Protected by Means of Magic


An Enchanting Victorian Fantasy

In a whirlwind of change, Victoria Haversham plans to leave London behind. Dreaming of a life with her newfound family in paradise. Determined to choose her own future.

A bit worse for wear but healing, Rob McDuff prepares for upheaval of his own. Besides departing Britain for the first time, he faces a reunion he long believed impossible.

But a dangerous enemy they both thought defeated secretly begins his own recovery.

Gathering allies and information that threaten to derail Victoria and Rob's adventures before they begin.

Will Victoria and Rob recognize the danger before they're trapped forever?

The Odd Society: Book Two

An excerpt from Protected by Means of Magic:

Return of a Menace

Sister Amelia was nearly her composed self, though she looked far from happy.

"Father Hall sent me with a most urgent message. For you too, Miss Jean, and I would think Miss Victoria would want to know as well. It seems someone has been asking after you at your boarding house, Mr. McDuff."

Everything in McDuff's body seemed to stop at once, and a clammy chill overtook him. Jean spoke before he could manage to draw his next breath.

"How did he hear of this? Did he say who, or what the person looked like?""Father Hall was strangely shy about that," Sister Amelia said. "He said he'd much prefer to explain it himself, but if you asked I should go ahead. He left word there with a Mrs. Richards?"

McDuff nodded, and his neck creaked with tension.

"She was my landlady there, yes. Father Hall didn't mention leaving word of any kind except that I wouldn't be returning."

"That's what he said, exactly so. And that he should have told you both, but he'd hoped and prayed it would come to nothing. But he did leave word in case anyone ever came round. That happened yesterday evening."

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Chapter 1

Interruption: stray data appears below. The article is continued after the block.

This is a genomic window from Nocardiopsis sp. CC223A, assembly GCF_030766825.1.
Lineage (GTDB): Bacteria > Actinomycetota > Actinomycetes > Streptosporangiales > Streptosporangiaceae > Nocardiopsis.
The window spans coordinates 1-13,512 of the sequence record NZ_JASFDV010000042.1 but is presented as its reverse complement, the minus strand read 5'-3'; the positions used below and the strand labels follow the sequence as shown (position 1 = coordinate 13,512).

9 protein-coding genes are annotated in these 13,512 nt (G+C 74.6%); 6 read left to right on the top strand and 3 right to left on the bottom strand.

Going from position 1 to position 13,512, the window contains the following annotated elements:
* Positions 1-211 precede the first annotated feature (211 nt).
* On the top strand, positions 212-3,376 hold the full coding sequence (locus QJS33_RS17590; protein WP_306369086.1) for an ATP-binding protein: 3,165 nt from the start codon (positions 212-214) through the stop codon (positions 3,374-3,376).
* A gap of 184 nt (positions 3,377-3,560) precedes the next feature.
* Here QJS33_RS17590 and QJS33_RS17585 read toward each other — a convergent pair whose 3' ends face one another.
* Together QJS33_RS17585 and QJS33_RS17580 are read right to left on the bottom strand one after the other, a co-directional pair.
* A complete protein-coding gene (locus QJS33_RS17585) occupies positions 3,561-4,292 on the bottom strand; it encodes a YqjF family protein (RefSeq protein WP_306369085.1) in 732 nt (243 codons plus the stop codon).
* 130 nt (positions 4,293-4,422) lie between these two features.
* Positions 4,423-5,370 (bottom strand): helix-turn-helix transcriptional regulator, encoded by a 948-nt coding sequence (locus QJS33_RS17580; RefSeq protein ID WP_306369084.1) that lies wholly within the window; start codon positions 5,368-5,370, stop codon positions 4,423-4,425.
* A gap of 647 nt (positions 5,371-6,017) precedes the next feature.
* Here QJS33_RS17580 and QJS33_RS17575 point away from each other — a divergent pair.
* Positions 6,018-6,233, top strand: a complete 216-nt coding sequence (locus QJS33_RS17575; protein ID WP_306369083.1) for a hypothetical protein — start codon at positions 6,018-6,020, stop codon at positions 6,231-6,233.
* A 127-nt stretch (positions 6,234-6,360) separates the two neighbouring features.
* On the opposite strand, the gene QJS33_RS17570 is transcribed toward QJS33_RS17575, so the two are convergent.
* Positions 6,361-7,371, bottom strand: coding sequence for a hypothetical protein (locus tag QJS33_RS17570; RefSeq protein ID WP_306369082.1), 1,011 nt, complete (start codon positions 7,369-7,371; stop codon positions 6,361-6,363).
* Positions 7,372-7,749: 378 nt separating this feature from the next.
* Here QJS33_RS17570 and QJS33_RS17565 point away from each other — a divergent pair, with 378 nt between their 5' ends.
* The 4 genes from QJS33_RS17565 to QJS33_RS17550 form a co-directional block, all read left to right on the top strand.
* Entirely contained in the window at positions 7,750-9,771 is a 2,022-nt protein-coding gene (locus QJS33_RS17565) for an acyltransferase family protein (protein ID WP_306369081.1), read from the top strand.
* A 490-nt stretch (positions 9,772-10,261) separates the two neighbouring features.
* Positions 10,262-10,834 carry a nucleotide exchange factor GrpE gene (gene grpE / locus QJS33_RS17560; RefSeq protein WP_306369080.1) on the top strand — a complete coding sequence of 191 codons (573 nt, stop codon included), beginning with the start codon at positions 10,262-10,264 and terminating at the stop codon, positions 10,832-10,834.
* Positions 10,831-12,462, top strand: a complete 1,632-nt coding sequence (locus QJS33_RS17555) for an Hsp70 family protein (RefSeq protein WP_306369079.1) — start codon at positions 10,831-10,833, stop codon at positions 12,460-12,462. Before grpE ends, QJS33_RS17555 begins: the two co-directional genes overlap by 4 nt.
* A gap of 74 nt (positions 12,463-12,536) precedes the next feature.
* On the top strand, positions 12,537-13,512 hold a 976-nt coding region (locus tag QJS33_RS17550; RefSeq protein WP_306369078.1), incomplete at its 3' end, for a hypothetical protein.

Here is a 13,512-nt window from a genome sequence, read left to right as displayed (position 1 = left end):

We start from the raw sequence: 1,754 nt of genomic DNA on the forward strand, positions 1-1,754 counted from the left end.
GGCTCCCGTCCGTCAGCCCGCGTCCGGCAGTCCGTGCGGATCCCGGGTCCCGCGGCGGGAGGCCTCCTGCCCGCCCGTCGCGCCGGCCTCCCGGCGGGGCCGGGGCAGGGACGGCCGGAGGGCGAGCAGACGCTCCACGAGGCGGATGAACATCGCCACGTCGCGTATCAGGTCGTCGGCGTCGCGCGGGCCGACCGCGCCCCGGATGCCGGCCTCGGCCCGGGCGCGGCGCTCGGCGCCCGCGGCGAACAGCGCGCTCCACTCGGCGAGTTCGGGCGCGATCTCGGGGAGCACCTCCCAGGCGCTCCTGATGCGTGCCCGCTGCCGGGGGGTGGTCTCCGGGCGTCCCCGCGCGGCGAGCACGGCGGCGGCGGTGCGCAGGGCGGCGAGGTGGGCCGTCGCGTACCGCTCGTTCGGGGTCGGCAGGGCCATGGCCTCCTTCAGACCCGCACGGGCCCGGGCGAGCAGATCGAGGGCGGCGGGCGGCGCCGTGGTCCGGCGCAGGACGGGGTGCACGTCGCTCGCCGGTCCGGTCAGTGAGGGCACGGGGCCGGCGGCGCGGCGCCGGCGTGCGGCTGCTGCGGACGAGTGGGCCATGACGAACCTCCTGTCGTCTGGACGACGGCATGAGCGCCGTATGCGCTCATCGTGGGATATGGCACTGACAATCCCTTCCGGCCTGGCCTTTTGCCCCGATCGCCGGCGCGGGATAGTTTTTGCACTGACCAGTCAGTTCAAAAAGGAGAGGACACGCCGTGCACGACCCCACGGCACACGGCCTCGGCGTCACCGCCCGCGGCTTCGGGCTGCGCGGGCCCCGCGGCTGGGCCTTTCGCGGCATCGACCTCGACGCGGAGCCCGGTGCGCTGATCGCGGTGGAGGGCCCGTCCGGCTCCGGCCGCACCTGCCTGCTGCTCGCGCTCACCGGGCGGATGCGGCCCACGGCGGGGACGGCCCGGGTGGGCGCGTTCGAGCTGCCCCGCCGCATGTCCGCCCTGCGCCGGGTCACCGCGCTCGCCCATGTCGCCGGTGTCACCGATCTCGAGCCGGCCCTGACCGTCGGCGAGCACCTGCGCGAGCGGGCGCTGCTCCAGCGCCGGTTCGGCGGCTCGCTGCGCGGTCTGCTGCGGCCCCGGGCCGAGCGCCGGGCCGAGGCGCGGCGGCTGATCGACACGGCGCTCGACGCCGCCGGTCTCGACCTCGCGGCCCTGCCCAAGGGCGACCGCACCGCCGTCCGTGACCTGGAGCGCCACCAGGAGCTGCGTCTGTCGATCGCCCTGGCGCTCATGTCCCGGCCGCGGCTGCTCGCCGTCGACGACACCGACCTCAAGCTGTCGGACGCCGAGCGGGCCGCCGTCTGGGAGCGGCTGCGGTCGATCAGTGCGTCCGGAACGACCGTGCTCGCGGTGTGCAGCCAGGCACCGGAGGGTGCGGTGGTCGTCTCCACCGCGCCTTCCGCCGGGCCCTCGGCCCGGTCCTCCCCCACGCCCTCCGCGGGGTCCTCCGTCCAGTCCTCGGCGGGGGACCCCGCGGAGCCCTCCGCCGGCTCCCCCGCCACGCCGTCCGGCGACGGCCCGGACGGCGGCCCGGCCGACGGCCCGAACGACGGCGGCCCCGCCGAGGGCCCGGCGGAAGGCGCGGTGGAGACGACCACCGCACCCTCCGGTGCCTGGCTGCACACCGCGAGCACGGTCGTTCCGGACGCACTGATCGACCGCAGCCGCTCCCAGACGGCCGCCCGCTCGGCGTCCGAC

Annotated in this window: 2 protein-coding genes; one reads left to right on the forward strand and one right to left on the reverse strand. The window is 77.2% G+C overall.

Chapter 1 Victoria Jade Haversham worked in her secret room on the third floor of her father’s house in London, wondering if this was the last time she’d ever wield magic there. She hadn’t yet begun the intimidating task of packing up all the tools and objects jammed onto shelves that lined the walls and every spare inch of the hidden space. A small window behind her let in enough gray November light to see how very much work that would be. Row upon row of tiny clockwork toys that had proven so useful to her in the recent past. Delicate white swans that circled a miniature mirrored lake, complete with lily pads and toads. Elaborate clocks no longer than her thumb that displayed all manner of dancing and twirling creatures the size of her smallest fingernail. Small people a couple of inches tall capable of acting out any imaginable human activity, and capable of far more than their designers imagined under her hand. A matched set of blue-clad, club-wielding policemen and the furious criminals they pursued gave her a chill she hadn’t expected when she purchased them from a London factory. Victoria wasn’t sure she’d ever use those, but she hated to throw them out. Interspersed with the toys were supplies in boxes or jars or bags. Gems and rocks, flowers and plants from her own greenhouse, water and sand and various natural substances. Much of it Victoria had gathered herself over the last several years, like the set of tiny and precise jewelers tools laid out on her rough wooden worktable, or the magnifying glasses close by. Some were brought in after she helped carve the secret room out of her beloved nanny’s bedroom. Not long after the Havershams relocated from the Caribbean back to dreary, wet England when she was only thirteen years old. Neither Victoria, her nanny Jaji, or Victoria’s mother had been pleased with the change of climate after their paradise on the island of Enceleas. Now at twenty-two, the plans for independence she’d put into motion years before had accelerated considerably, and in unpredictable ways. Most clearly in the fact that another person occupied her workroom at the moment. The first time anyone else had even cast a glance toward the rolling bookshelf full of hollowed out books in the sleeping area since it was built. Powerful spells left anyone else who passed along the third floor hallway profoundly uninterested in the room, and most never noticed it at all. The Frenchwoman seated across from Victoria contrasted with her in almost every way. Jean Marchér was tall and slender, rather than small and possessed of a most feminine figure. Jean kept her curly black hair cropped short like a man, a style Victoria often envied with her thick brunette waves falling past her waist. Victoria thought she had the better of it with early winter keeping the room well-chilled around them. Her hair kept her warm nearly as much as the multiple layers of stockings she’d pulled on that morning. Victoria wore her favorite sturdy brown woolen work dress over those stockings, with several pockets and narrow sleeves to keep her hands free. Jean had made a rare public outing in her preferred black trousers and man’s shirt and jacket, this shirt as emerald green as her eyes. Victoria was most impressed with Jean’s technique of wearing a light, near-ankle-length coat that flared enough to pass as a gown under her unremarkable man’s greatcoat. Once the two of them ascended the stairs and secluded themselves, Victoria giggled in delight as Jean discarded the coat with a flourish and a smile. The vital way they were well-matched rather than different was their shared fierce curiosity and determination to control their own lives and fates. And in a love of—and carefully developed skill for—all manner of magic. Alongside the silvery tools on the table in front of them, a colorful assortment of vials and droppers and jars of every description awaited filling. One mortar and pestle made of brass, another of smooth white stone. A stack of blank stationery and fountain pens, all designed and infused and ready to carry the will of the writers forward to wherever it was needed most. All vital parts of allowing six people to gracefully—and safely—depart London for new lives in a much kinder climate. “Is your workspace on Enceleas this…efficient?” Jean said, raising one eyebrow behind her round metal glasses. She was carefully making notes of everything Victoria described for the elixirs they were preparing that day. “You mean is it as small and cramped, Jean?” Victoria pronounced the name in the French manner: Zhon. The masculine French name Jean had preferred to her birth name of Jeanne for many years. Victoria still hoped to hear the story of how she’d come to that decision one day. She gazed around the space, memories of studying here with her beloved Jaji swirling warm and bittersweet through her mind. “That’s hard to say, since I was quite a bit smaller the last time I was in the workroom on Enceleas. It’s been converted to a storeroom now, but that’s easily enough fixed. And I didn’t work nearly as often with Jaji before we came back here. Her workroom sat not far from the kitchen, where she supposedly practiced nothing more than advanced herbal medicine. It was much more spacious, yes.” “The time-honored way so many women gained their power. By hiding in plain sight. And you don’t know how much the managers have kept up her plantings over the years?” “I’ve had to be careful how I ask that question and persuade them to answer without raising too much suspicion. It was starting to grow wild last time I was there. The good thing is many of the things I use here came from wild plants there. We may have to transplant, but everything should still be there. A lot of hard work ahead of us.” Jean stood and stretched with her arms over her head, then walked the few paces to the other end of the room. She stood in front of a big painting depicting the Haversham’s house on their plantation island of Enceleas. Victoria remembered several smaller dwellings nearby that the latest manager promised were still intact. But they didn’t have nearly the grace and beauty of the low white house with deep eaves, a wrap-around porch screened-in for sleeping on especially warm nights, and big windows designed to draw in every breeze that passed by. The riot of flowers and vines and trees surrounding the house would provide everything Victoria and her friends needed to establish themselves. “What is it you have hidden behind this lovely painting?” Jean said, hands on her slender hips. “I can feel I shouldn’t be interested in it, and I have the distinct impression I’ll forget all about it as soon as I turn away. Which makes me think it’s there for very good reason.” Victoria rolled her eyes and moved beside her, their shoulders nearly touching in the narrow space. Jean had traveled enough, and studied enough magical practices, that she had an annoying tendency to catch Victoria’s efforts to dissuade her. The ends of the shelves on either side of the painting held clear glass bowls with red and blue flowers floating in water. Water enchanted to produce the effect Jean described. “The whole room is normally protected the same way,” Victoria said. “Anyone I haven’t allowed to pass would walk by without ever seeing the outer door, much less the little bed or the bookshelf. I always light the fire myself. I daresay even my father has quite forgotten this room exists. Since you’re here, and since despite my best efforts you won’t likely forget, it’s a wall safe.” Jean nodded once, and as Victoria expected, she didn’t ask about the contents of the safe. “I hope you will teach me to make these potions, the ones that dissuade attention.” She nudged Victoria’s shoulder. “Do they work for unwanted suitors? Like the merchant who will so kindly provide our passage?” Victoria groaned, retrieved a corked jar full of burgundy dried flower petals from a knee-level shelf, and returned to her worktable. A prospective business partner for her father and herself, Mr. Winston was nowhere near as repulsive as the two wealthy fiancés her father had chosen for her over the past year. If nothing else, he was only about fifteen years older than her, rather than her father’s age or more. Sadly Mr. Winston had surprised her by suggesting they could create more than one sort of partnership. Victoria deeply hoped his interest could be turned aside more gently than the two men who’d seen her as nothing more than a pretty little brood mare. “They didn’t work on either of my fiancés,” she said. “Possibly because it never occurred to them to consider that I might have had worth besides my ability to make more heirs for them once their first wives died of it. Or any sort of ability to think for myself. I think Mr. Winston would make a wonderful match for you, though, with a fleet of ships constantly heading off round the world.” Jean blew out air through her pursed lips as she picked up crude earthenware jars full of soil and sand from Enceleas. “I daresay Mr. Winston is not at all my type. Perhaps someday I’ll be lucky enough to meet my match as you have.” Victoria smiled to herself, not minding the blush she felt climbing her throat. Her association with Rob McDuff—then an inspector for the Metropolitan Police—began with his investigation of her first fiancé’s scandalously inappropriate behavior with Cheryl Mallory. A young girl who had served as nanny to his youngest children. Behavior Victoria now regretted playing a part in, and hoped to make up for over time. Rob then startled her by becoming the first person to catch on to what she was doing. Victoria in turn deeply surprised herself by falling in love with him. “We do seem to be well-matched,” she said, bringing out a deep glass bowl and a set of plain measuring spoons from a shelf under her workbench. “It remains to be seen how well we do away from all of this, and after a long, possibly unpleasant sailing.” “Concern about the ocean sailing I understand. You and I are probably the best-equipped among our Odd Society to withstand our journey. Whatever do you mean, though, away? Away from what?” Victoria turned away, partly to retrieve a small metal bucket she kept tied outside the window to collect rain. Something she would never have gotten away with if the window were on the street-facing side of the house. Partly to try to collect her thoughts and translate them into sensible words. “I suppose I mean away from our ordinary lives, such as they are in London.” She filled the bowl halfway full and sat the bucket on the worktable for later potions. “I wasn’t born here and I’ve never felt like I belong. But I’ve grown used to it. Life in Park Lane, with all its nonsense and distraction. Rob isn’t from London either, but he’s been a policeman for fifteen years. And he didn’t plan to leave his work. At least not the way he did.” Jean turned away herself, gathering jars full of fragrant yellow and blue dried flowers and two different types of seeds. “He knew he’d have to leave his work to go to Enceleas with you,” she said. “He just left with a bit more drama, and several more bruises. You’re more worried about him feeling at odds there where you’ve felt so at home. Maybe a bit about whether you’ll still feel at home there, yes?” Victoria twisted the cork out of one of the jars, counting several wrinkled, brilliant purple seeds into the stone mortar and pestle. She shrugged as she took up the cool, wand-like pestle. Jean did the same with the metal set and the burgundy flower petals. “It’s not going to be the same,” Victoria said. “I was a girl who still very much needed her nanny, and who didn’t understand how different the world could be away from our perfect little island. I hated feeling so desperate and powerless when Father made us leave.” She pushed down on the seeds with a gentle twist, crushing and grinding them. A bright, fresh aroma of pine mixed with citrus rose up, contrasting with the spicy chocolate scent of the flower petals. “Now you will return as the powerful one,” Jean said, “because you worked hard to become so. I wonder if you’re concerned about being the one in charge?” Victoria raised one eyebrow at Jean. “A bit. But not nearly as much as I’m concerned about how Rob will react to my being in charge. Seeing me as the lady of the manor, perhaps.” Jean leaned closer to examine her mortar, then tipped the nearly powdered contents into the bowl. The chocolate smell intensified, and the water took on a noticeable brick red tint. “Are you afraid that will keep him distant from you?” Jean said. “Or perhaps that he will behave so badly you’ll handle the distance yourself?” Victoria laughed, but the undercurrent of worry grew stronger within her. She tilted her mortar, letting the finely-ground seeds collect in her hand before she sprinkled them over the water. The brick color disappeared when she stirred with a glass rod, and she felt the water thicken slightly. It would pour into the row of waiting vials like a clear, thin syrup. Sadly the chocolate aroma dissipated too, leaving the refreshing scent behind. “Possibly,” she said. “I think Rob would feel better if he weren’t…dependent on me may be the right way to say it. If he had his own work. His own responsibilities. Then we’ll have to face the uncomfortable fact that he’d be working for me, of course. I’m sure my parents would say this sort of trouble is one reason they chose the successful, much older men for me. The ones who expected me to be demure and work only at producing children.” “They would likely say this is why one should marry within one’s own class.” Jean rolled her eyes and shook her heard. “I, on the other hand, say where’s the adventure in that? They seem to have accepted Rob as a suitable match for you. Even with your assistance, I must give them credit for that.” “They deserve credit, if nothing else because they understand he’ll keep me safe once he’s able. You’ll be able to judge for yourself at their farewell dinner tonight, don’t forget. They’re both heartbroken Rob can’t attend.” “Familial dinners aren’t my favorite way to spend an evening, with my family or anyone else’s, but I’m curious about this one. Perhaps you should discuss your worries with Rob on the boat, once he’s capable of any sort of discussion. We’ll both likely have our hands full keeping up with all manner of seasickness. Our expectant mother perhaps most of all.” “That’s our next concoction,” Victoria said, smiling. “A strong anti-nausea charm. From what Jaji told me, she kept gallons on hand and travelers paid her whatever she asked for it. We’ll have plenty for Cheryl, though she swears her morning illnesses have passed.” Having the truly innocent victim of Victoria’s efforts to rid herself of her first fiancé agree to accompany them to the Caribbean helped lift Victoria’s guilt considerably. Knowing how relieved and even glad Cheryl’s parents were to see her go hardened Victoria’s feelings toward them every bit as much. “For now,” she said, “You have the words for this one?” Jean held up her notebook with a flourish. “But of course I do, my dear. With our combined efforts, we shall soon have enough calming potion to carry us through the entire voyage. Assuming all goes well.” “Let’s make that assumption, shall we?” Victoria and Jean each placed a hand on the bowl and began to whisper words of quiet power.